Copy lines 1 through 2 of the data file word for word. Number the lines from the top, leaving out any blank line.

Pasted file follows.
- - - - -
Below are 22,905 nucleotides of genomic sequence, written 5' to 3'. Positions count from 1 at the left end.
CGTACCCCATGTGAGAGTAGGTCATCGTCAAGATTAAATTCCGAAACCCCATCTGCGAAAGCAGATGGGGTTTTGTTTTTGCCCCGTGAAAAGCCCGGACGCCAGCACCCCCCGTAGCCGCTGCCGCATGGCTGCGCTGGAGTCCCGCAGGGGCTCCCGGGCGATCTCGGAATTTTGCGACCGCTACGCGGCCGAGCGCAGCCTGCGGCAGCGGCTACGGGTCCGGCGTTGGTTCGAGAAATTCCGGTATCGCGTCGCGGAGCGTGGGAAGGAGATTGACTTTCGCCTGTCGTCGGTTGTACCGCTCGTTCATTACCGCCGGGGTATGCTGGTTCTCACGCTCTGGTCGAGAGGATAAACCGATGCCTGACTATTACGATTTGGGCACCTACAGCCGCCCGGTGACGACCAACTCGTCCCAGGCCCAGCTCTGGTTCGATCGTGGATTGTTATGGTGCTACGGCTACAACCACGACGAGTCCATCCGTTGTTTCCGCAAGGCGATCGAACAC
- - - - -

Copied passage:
Below are 22,905 nucleotides of genomic sequence, written 5' to 3'. Positions count from 1 at the left end.
CGTACCCCATGTGAGAGTAGGTCATCGTCAAGATTAAATTCCGAAACCCCATCTGCGAAAGCAGATGGGGTTTTGTTTTTGCCCCGTGAAAAGCCCGGACGCCAGCACCCCCCGTAGCCGCTGCCGCATGGCTGCGCTGGAGTCCCGCAGGGGCTCCCGGGCGATCTCGGAATTTTGCGACCGCTACGCGGCCGAGCGCAGCCTGCGGCAGCGGCTACGGGTCCGGCGTTGGTTCGAGAAATTCCGGTATCGCGTCGCGGAGCGTGGGAAGGAGATTGACTTTCGCCTGTCGTCGGTTGTACCGCTCGTTCATTACCGCCGGGGTATGCTGGTTCTCACGCTCTGGTCGAGAGGATAAACCGATGCCTGACTATTACGATTTGGGCACCTACAGCCGCCCGGTGACGACCAACTCGTCCCAGGCCCAGCTCTGGTTCGATCGTGGATTGTTATGGTGCTACGGCTACAACCACGACGAGTCCATCCGTTGTTTCCGCAAGGCGATCGAACAC